By Jennifer Henion

Triplicate staff writer

At least one 13-year-old gives birth in Del Norte County each year and about 30 teen-agers between the ages of 15 and 19 have children.

Those statistics are considered by many local officials to be the good news. Mainly because those numbers were twice as high in 1991 with 72 local babies born to teen-agers.

But with the population of teens expected to skyrocket by 2010 and bad budget times threatening to cut program funding, teen pregnancies are expected to increase again.

andquot;Not only will teen populations and poverty rates be rising, but funding for programs that helped bring the number of births down will be challenged,andquot; said Debbie Brooks, a parenting teacher at Sunset High School and director of the Cal-SAFE program which stands for California School-Aged Families Education.

What's worse, say county educators, is that Del Norte's teen birth rate is already higher than the state average.

Getting the number of adolescent pregnancies down to the present numbers, says longtime teen-parent-educator Christie Page, is the result of the successful support programs in Del Norte.

andquot;We really need to keep programs like Cal-SAFE and Cal-Learn going and funded because that's what has driven the rate down,andquot; Page said.

Those programs make possible parenting classes and daycare for teen moms and they provide monetary incentives for teen parents as they accumulate education credits and graduate.

Page emphasized that these state-funded programs, run by the county school district, are not just faceless strategies to throw money at a problem.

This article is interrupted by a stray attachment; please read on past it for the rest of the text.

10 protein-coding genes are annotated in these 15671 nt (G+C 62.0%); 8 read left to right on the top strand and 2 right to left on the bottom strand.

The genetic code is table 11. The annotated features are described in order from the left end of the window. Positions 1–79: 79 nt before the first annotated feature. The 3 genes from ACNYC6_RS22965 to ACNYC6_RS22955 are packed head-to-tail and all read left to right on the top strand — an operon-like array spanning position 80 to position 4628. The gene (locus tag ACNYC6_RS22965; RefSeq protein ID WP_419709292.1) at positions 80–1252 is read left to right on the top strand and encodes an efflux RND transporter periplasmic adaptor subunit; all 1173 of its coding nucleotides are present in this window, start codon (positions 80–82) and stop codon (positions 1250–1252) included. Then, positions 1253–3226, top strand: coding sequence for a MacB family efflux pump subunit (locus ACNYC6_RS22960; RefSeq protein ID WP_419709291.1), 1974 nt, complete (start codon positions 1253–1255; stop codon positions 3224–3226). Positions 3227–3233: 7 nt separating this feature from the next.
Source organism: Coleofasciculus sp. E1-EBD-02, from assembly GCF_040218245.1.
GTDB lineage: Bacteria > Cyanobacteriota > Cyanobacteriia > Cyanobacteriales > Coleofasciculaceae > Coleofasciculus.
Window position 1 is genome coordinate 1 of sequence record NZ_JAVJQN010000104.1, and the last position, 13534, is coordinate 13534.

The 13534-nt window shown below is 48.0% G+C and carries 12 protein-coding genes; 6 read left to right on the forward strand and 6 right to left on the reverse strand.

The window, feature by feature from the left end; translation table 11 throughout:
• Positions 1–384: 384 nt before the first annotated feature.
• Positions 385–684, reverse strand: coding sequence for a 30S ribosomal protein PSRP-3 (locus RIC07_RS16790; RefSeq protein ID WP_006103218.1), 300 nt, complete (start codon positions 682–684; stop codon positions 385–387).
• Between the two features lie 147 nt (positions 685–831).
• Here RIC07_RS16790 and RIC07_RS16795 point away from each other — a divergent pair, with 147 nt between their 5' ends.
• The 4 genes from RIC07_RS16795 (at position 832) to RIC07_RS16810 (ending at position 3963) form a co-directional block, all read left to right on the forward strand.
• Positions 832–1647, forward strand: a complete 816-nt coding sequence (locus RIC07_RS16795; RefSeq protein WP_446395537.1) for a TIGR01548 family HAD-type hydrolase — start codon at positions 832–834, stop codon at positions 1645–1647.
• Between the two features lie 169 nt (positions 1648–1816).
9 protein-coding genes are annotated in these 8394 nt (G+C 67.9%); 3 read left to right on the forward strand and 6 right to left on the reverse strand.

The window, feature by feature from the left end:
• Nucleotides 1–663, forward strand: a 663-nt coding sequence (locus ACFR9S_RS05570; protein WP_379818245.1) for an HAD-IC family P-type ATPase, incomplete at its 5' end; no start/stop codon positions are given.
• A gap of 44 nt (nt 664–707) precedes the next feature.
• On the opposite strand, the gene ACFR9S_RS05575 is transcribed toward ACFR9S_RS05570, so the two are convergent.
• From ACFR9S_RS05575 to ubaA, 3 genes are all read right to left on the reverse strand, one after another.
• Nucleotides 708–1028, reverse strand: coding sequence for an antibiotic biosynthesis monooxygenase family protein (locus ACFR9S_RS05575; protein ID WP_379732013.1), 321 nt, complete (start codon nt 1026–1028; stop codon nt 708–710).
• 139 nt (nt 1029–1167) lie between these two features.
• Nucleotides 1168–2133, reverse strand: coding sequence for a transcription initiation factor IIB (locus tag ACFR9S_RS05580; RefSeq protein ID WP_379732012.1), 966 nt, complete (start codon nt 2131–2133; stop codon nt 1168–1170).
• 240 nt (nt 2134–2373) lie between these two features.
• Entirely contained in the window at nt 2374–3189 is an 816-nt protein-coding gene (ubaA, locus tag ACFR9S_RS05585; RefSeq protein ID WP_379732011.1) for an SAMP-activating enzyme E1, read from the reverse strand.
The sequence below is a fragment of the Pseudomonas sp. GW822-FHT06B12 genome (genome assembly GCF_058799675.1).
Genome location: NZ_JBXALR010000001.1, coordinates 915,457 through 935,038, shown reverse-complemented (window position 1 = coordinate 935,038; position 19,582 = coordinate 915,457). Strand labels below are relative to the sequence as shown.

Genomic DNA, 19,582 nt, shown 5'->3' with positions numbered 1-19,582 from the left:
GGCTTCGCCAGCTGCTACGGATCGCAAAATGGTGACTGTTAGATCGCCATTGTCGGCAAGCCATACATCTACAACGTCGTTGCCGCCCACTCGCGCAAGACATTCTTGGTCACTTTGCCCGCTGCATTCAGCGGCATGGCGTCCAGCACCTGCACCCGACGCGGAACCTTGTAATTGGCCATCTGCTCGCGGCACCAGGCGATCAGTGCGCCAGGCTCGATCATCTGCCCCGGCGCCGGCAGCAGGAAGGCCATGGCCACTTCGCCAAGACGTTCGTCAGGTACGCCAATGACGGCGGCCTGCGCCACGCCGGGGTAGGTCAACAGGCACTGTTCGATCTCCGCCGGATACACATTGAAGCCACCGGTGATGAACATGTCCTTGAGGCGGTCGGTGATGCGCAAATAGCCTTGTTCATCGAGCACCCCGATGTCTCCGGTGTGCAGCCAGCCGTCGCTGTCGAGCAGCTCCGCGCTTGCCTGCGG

She has worked at Sunset High for 11 years along with the rest of the staff. She suffers the daily struggles of many of the county's teen moms as they try to continue their education and adjust to a life far different from most teenagers.

andquot;One of our head teachers was a teen parent that graduated from Sunset and came back as a teacher. She was the one who got laid off recently, which was really sad, because she was a role model to the other students because she showed them that it's possible to graduate and get a job even with a baby,andquot; Page said.

The staff running the parenting, child-care and coping programs are very much like a supportive family, Page said - a support system that most teen parents don't have anywhere else.

Other than giving teen moms and dads the education and health-care support they need, Brooks said there are also strategies in play to discourage teens from getting pregnant in the first place.

Some young girls actually want to get pregnant for a variety of reasons, some simply make poor choices and others are victims of longstanding sexual and emotional abuse.

andquot;So, it's not just one issue or problem that if we tackle it we'll save the whole teen-pregnancy issue,andquot; she said.

So, Brooks and the school district take a more general approach to first show seventh- and eighth-grade students how life changes when a teen-ager gets pregnant and must care for a baby full time.

andquot;What adolescents don't internalize is that when you get tired of the baby, you can't put him or her away,andquot; said Brooks.

To get that reality across, several volunteer teen moms and dads at Sunset visit local junior-high school health classes.

The andquot;Baby Think it Overandquot; program is also in effect here. In fact, 13- and 14-year-olds may be seen around Del Norte County now with the battery-operated dolls that simulate a baby's crying, wetting and feeding schedule.

All of the programs that have been attributed the success of lowering the teen birth rate are threatened by the state budget crisis, however.

Currently, Gov. Gray Davis is proposing to cut funding for nearly all health and social service programs and shift the cost burden to each county.